Nasdaq Brings Speed and New Approach to Price Improvement to Electronic Options Market
As the new kid on the block, Nasdaq OMX executives believe that technologically they have the edge over older exchanges that have legacy systems. "We think we have a system that has speed, that is top notch in equities. We think it will be top notch in options. Here in our data we have sub-millisecond turnaround times," says Adam Nunes, VP Nasdaq Transaction Services.
Built on the INET architecture, Nasdaq Options Market runs on the Linux Intel environment, the same as the equity system, which is known for low-latency equity trading. But Nasdaq made changes to the software to accommodate the different options messages and lack of short sales, and other features.
Nunes admits that that there are more seasoned options market systems, and that Nasdaq has not been battle tested in options yet, and that Nasdaq will have to prove that its system works in options. Meanwhile, Nasdaq is introducing some new features that could differentiate it from the status quo.
Citing its ability to process trades at the sub-one milliseconds level, Nasdaq OMX will deliver speed to market makers that must update their quotes in an entire options chain with tens if not hundreds of puts and calls in an active name like Microsoft.
While 200,000 options instruments are listed, only 25,000 trade on any given day and they're not the same 25,000, notes Nunes. Nasdaq's organic options market is going to let market-makers focus on where the trading activity is concentrated. Instead of having to update their quotes in an entire options chain, Nasdaq Options Market will let market makers register on a series-by-series basis. "We think that will allow people to focus on the series where the activity is. So we're not going to force people to make markets in something that is not going to trade and that is our plan for market makers," says Nunes.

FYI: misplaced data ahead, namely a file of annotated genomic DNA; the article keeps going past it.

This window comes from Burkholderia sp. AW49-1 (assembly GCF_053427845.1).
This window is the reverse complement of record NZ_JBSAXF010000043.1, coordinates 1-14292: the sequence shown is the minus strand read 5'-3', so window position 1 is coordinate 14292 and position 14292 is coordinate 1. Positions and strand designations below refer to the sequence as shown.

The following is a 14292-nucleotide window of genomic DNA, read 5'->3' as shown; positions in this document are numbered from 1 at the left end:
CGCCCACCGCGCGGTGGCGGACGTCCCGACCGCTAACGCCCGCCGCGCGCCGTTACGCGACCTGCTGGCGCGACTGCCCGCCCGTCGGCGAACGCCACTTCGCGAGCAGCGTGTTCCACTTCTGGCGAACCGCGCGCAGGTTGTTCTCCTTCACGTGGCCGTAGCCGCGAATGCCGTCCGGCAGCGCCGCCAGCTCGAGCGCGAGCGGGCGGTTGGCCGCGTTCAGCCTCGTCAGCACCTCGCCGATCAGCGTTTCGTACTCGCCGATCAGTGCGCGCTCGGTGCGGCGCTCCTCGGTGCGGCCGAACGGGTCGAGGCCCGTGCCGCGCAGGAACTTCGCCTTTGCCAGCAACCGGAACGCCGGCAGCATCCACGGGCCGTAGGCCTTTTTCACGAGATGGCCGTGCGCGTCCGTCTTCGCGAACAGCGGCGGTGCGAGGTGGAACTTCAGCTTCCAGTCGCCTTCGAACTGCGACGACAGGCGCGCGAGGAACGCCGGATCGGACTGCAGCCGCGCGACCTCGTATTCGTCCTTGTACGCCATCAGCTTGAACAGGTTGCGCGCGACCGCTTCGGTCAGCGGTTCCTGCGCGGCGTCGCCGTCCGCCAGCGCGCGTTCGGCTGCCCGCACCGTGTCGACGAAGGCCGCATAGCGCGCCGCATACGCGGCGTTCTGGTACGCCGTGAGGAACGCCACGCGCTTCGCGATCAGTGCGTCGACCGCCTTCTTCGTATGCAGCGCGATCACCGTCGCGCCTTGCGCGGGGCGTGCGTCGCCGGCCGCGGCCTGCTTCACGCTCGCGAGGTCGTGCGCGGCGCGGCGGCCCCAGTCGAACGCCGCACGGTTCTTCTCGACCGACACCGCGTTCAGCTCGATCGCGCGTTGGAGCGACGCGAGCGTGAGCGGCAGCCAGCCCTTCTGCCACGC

But the feature in the new options system that is generating the most buzz is the approach it's taking to price improvement, says Nunes. Whereas in the other options markets, an incoming order comes in and goes into an auction for a number of seconds (three seconds in BOX's case), and either receives price improvement or doesn't, Nasdaq is talking about doing this in about one millisecond. "Freezing an order for three seconds is an eternity," says Nunes. While the other markets first get the incoming order, and then solicit the other side that is going to provide the price improvement, Nasdaq is working in the opposite way, he says, "If you want to provide price improvement you need to come in before we get the other order. That way no one has to wait," says Nunes. For example, if the market is $1.00 to $1.50, Nasdaq will accept an order to buy at $1.02, but display it at the nickel price which will be $1.00, and when that sell order comes into bid, it will get instantaneous price improvement and trade at $1.02, he says.
On the other hand, Nasdaq is entering a crowded space with six options exchanges battling to keep up with skyrocketing options messages rates. And with the Options Price Reporting Authority predicting peak rates of 907,000 messages per second in June of 2008, Kevin McPartland senior analyst at TABB Group, says, "It's very easy to see by the end of the year, we're going to be at one million messages per second," says McPartland. Just as the ISE introduced electronic options trading to the U.S. in 2000, followed by Boston Options Exchange and NYSE Arca, there's some advantage to building a new exchange from scratch, says the analyst.
But will participants on the other exchanges become market makers on Nasdaq? "They need to," says McPartland. "Enough liquidity will likely move over there that they'll need to move over to Nasdaq to make sure they're getting best execution," says McPartland. Also, high volume market makers had limits on the number of quotes and orders they could send in to exchanges over a certain time, according to the analyst. Nasdaq will not impose these limits. "That will be a big drive getting some of these high speed market makers trading over there," he says.
See main story
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Ivy is Editor-at-Large for Advanced Trading and Wall Street & Technology. Ivy is responsible for writing in-depth feature articles, daily blogs and news articles with a focus on automated trading in the capital markets. As an industry expert, Ivy has reported on a myriad ... View Full Bio